6. Xerox to cease to exist as an independent entity 

After 115 years, a period during which it earned that exalted status of becoming a verb (for photocopying), Xerox will cease to exist as an independent entity. Japanese company Fujifilm is set to take over Xerox in a $6.1 billion deal, absorbing the American company into their joint venture that dates back 50 years, with the objective of gaining scale and trimming costs amid declining demand for office printing. Xerox joins American peers like Kodak and BlackBerry in pioneering a technology and becoming very good at it, but subsequently being caught out by technological progress. In the last 41 years, the Xerox stock touched a high in January 1999, but is now down 72% from that peak.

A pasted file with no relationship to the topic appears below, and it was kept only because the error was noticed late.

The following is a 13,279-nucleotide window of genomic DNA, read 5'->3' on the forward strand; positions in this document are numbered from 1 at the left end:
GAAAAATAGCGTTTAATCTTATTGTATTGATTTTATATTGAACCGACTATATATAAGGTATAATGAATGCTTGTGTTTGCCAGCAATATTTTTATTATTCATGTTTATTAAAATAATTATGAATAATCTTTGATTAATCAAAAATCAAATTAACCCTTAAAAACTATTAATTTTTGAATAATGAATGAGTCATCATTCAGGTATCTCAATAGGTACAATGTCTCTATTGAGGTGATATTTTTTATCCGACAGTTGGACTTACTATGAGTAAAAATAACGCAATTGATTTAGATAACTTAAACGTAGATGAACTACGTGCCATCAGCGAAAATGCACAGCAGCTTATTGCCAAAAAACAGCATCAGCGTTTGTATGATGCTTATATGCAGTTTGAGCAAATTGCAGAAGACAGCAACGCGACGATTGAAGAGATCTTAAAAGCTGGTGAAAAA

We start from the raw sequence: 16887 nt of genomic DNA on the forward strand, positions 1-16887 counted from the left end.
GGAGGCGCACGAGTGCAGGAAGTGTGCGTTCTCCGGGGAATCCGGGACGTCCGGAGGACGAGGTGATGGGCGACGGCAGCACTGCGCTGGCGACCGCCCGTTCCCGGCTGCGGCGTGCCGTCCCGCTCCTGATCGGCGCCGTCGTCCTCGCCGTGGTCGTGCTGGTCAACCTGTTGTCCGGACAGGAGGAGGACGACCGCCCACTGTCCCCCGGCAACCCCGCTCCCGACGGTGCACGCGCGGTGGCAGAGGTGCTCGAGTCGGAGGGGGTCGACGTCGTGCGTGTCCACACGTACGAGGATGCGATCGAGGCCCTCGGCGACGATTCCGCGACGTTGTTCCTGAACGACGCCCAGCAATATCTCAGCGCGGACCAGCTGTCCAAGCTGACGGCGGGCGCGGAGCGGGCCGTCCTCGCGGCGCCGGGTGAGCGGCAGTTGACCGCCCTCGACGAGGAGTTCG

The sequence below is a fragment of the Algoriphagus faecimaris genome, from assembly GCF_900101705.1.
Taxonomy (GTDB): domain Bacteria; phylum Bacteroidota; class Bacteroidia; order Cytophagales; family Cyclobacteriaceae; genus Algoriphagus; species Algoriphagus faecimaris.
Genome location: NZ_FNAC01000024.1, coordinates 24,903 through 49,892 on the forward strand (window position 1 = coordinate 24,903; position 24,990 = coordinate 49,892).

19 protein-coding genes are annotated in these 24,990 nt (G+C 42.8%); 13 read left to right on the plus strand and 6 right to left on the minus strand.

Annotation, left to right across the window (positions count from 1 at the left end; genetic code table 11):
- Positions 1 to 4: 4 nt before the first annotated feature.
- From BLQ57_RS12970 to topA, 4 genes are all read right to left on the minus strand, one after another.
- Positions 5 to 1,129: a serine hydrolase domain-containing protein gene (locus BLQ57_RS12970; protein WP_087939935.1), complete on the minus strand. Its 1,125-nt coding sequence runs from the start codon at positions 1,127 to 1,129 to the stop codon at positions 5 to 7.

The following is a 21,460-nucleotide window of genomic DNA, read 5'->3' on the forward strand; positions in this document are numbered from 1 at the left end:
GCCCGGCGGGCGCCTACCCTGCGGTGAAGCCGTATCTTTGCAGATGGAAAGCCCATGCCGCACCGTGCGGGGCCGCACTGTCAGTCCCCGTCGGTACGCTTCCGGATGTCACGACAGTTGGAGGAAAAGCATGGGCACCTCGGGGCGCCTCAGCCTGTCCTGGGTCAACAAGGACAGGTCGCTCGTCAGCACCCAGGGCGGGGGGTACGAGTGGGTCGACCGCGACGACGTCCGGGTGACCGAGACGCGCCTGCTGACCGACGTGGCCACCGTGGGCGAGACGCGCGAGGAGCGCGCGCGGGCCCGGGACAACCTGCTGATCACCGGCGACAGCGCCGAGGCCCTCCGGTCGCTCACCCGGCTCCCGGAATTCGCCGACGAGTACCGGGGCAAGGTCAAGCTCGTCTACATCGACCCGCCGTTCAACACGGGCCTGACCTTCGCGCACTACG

7. Legal woes mount for Malvinder Singh and Shivinder Singh 

It was a week of reversals for Malvinder Singh and Shivinder Singh, former owners of Ranbaxy, and present owners of Fortis Healthcare and Religare Enterprises. First, a fund managed by private equity firm Siguler Guff & Co that owns 6% in Religare Finvest, filed a law suit accusing them of “diversion, siphoning and digression of assets" by way of related-party transactions done by Religare. Then, a Delhi High Court ruled that a 3,500 crore arbitration award Daiichi—the Japanese company that bought Ranbaxy from the Singh brothers—won against them in the Singapore Tribunal in 2016 was enforceable in India. In the past year, the Fortis stock is down 24% and the Religare stock 82%. 

8. Bad loans batter ICICI profit down 32%